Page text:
January 16, 2002 [City of God]
The wild boys of Rio in City of God are also stuck--although the movie gives them light and jangled energy and endless escape-route alleys and, as the bad guy says in Robocop, "Guns, guns, so many guns." It's shot--so to speak--with humor and excitement--cocaine-fueled, eventually, with bodies piling up while the kid who just wants to take photographs scrambles over the growing heap like one smart cat, slipping out from under just in time. Everyone wants to compare this to Goodfellas--me, too. But the romance of being a gangster in City of God is a kid's hard-on, sudden and unreasonable and too quick on the draw. The older they get, the more these boys slow down, easy targets for up-and-comers.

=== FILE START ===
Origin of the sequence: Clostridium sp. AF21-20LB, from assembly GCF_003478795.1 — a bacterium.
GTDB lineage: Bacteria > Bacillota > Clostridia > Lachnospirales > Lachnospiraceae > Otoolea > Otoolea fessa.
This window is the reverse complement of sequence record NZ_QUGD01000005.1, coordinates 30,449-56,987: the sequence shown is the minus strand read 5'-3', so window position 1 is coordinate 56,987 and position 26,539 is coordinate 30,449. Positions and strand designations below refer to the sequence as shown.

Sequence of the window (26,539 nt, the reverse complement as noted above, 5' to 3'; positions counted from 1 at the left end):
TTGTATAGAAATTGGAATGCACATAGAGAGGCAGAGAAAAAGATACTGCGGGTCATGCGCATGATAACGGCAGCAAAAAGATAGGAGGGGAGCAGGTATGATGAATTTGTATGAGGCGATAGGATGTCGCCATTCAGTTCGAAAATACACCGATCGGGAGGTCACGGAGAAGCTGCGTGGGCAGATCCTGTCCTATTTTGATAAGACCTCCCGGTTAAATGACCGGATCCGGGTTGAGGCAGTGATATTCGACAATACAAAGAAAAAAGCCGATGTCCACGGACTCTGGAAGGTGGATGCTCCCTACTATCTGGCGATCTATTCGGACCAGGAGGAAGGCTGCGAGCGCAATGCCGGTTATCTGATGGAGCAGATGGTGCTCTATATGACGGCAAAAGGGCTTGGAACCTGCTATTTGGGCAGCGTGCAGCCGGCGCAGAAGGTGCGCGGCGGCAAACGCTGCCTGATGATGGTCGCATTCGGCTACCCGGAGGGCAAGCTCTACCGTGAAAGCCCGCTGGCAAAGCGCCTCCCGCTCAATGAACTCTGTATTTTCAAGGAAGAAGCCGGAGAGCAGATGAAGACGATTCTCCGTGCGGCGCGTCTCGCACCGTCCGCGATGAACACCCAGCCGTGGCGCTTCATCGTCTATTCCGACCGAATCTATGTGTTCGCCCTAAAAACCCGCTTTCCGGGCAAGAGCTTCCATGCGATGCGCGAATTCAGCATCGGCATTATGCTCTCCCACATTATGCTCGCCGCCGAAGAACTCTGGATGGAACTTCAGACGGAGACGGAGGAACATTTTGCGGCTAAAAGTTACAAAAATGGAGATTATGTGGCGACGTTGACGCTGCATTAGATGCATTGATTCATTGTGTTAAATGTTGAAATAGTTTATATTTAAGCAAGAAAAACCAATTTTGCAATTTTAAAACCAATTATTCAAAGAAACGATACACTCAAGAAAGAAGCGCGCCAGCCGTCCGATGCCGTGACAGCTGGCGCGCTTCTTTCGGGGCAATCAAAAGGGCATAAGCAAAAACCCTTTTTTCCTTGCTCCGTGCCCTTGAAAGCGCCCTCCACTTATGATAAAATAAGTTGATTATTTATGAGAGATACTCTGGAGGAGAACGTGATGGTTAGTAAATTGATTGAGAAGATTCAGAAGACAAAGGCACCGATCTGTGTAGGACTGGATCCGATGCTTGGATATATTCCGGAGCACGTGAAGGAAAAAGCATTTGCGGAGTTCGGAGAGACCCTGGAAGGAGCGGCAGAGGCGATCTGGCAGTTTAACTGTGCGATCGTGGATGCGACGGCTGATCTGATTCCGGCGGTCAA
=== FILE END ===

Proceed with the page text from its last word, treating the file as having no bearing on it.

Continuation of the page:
I don't see Carolina--she's back at her tin shack, boiling water and scrounging for a little sugar. The movie, meanwhile, just wants at least one lost boy to grow up and get out--while new kids on the block figure out better ways to cut out the middleman--and their friends and their friends' friends and their families and anyone else--OK, just like Henry Hill's NYC goodfellas, but without the good seats at the Copa.